Remember you can add a variety of mediums using the StumbleUpon Toolbar – websites, blogs, photos and videos.

The quality of what you see when you websurf with StumbleUpon is dependent upon the StumbleUpon community, so make sure that you are adding quality material to StumbleUpon.

Downloading StumbleUpon Toolbar

Image: Wikipedia

StumbleUpon describes itself in the following way:
“StumbleUpon discovers web sites based on your interests. Whether it’s a web page, photo or video, our personalized recommendation engine learns what you like, and brings you more.”

To use StumbleUpon you need to download the StumbleUpon Toolbar and install it. During the installation process the StumbleUpon Toolbar will be embedded into your browser. The StumbleUpon Toolbar has different versions for Firefox, Mozilla Application Suite and Internet Explorer.

The simplest analogy for StumbleUpon would be to compare it to your TVs remote control. You can just flick through the available channels and stop and look at what interests you. The Stumble! button on the StumbleUpon Toolbar is just like the channel up button on your TV remote control. You click the Stumble! button and you can flick through websites, photos or videos depending on your settings.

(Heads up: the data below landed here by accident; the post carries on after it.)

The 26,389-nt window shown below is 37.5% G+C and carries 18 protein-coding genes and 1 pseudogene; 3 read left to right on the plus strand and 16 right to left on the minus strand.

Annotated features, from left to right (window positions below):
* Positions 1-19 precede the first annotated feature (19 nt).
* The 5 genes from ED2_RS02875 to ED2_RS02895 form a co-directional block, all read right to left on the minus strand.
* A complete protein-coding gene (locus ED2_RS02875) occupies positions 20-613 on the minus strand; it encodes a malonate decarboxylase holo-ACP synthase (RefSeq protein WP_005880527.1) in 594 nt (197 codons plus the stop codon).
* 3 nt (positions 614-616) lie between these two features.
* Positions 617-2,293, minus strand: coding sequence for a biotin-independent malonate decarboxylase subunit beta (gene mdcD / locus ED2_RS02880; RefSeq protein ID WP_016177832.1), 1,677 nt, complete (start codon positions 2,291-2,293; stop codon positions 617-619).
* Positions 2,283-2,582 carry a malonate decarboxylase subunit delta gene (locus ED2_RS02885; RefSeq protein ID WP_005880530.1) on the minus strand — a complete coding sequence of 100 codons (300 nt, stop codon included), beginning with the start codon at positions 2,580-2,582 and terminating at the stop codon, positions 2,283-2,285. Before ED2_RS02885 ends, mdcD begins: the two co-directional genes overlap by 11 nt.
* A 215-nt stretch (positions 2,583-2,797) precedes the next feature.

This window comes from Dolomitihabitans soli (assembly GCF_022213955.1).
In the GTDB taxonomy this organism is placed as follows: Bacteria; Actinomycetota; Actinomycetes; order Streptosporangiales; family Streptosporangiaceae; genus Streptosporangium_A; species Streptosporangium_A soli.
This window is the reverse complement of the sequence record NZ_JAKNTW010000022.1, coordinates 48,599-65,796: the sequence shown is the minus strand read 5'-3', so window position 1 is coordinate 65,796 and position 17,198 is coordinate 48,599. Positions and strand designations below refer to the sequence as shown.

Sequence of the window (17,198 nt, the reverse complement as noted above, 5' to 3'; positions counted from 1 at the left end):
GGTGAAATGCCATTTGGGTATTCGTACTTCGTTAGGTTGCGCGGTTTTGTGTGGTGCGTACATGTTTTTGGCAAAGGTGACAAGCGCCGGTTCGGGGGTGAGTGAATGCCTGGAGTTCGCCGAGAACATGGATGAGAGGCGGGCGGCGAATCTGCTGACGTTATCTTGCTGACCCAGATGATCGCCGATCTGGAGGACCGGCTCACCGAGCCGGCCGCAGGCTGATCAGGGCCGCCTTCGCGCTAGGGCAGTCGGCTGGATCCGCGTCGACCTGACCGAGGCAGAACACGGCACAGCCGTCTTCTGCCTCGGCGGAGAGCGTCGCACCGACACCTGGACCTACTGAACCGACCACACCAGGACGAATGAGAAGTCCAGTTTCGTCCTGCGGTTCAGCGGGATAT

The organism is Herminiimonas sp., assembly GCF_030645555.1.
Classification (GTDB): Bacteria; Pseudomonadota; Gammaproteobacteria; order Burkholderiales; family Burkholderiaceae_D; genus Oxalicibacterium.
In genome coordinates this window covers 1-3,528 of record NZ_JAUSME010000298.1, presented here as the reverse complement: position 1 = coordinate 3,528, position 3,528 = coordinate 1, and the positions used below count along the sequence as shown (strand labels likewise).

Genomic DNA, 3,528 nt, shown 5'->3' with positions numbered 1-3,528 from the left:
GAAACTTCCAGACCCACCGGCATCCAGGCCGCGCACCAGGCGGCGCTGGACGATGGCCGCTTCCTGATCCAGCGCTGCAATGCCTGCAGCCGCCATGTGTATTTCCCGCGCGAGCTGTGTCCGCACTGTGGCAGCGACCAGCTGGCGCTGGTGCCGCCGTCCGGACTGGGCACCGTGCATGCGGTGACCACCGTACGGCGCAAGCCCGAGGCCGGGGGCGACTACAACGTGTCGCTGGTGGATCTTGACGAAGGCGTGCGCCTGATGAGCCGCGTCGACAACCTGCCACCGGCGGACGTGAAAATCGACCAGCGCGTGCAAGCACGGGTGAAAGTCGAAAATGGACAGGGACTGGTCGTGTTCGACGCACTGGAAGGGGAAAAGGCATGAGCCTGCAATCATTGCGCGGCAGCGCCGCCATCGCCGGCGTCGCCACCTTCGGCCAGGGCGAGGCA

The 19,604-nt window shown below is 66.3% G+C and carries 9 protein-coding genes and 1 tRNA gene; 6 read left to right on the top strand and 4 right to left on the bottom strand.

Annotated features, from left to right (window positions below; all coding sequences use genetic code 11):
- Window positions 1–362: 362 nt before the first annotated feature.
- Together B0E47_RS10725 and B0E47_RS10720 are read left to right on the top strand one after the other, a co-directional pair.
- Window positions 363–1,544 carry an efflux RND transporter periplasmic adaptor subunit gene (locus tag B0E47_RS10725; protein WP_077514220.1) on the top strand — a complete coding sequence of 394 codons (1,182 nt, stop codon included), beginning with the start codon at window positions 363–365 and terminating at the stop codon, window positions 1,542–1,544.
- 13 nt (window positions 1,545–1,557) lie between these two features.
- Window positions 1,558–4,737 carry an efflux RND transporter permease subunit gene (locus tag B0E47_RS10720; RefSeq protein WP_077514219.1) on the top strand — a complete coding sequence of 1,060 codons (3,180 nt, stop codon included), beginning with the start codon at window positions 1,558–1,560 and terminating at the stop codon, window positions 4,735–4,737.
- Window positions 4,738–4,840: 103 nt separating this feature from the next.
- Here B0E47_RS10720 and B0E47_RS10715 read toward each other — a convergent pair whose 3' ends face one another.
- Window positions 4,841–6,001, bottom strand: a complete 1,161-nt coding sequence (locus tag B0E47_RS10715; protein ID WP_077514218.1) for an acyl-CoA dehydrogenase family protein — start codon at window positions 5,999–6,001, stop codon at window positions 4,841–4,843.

Once you have downloaded the StumbleUpon Toolbar you can then set your preferences for what sort of media Stumble will show you. In the preferences section there are 100s of areas of interests that you can choose to see information on. For example I have currently 21 areas of interest that I have selected to see websites, photos or videos on, which I have copied below:

Activism Australia Babies Children’s Books Country music Crafts Family For Kids Homemaking Independent Film K-12 Education Liberal Politics Parenting Politics Psychology Rugby Sewing/Quilting Shakespeare Sociology Teen Parenting Women’s Issues

This provides me with quite of mix of interests that I can flick through. As you are flicking through these items you have the choice to give them the “Thumbs Up” by clicking that button on the StumbleUpon Toolbar or the “Thumbs Down”.

Clicking on the “Thumbs Up” will save that website to your favourites on StumbleUpon and tell StumbeUpon to show more like this to you. If you click the “Thumbs Down”, you tell StumbleUpon not to show you any more sites like this.

This is the very basics of StumbleUpon. In my next post on StumbleUpon I will explain how you can use the StumbleUpon Toolbar when you are checking out other sites and add them to StumbleUpon with your review.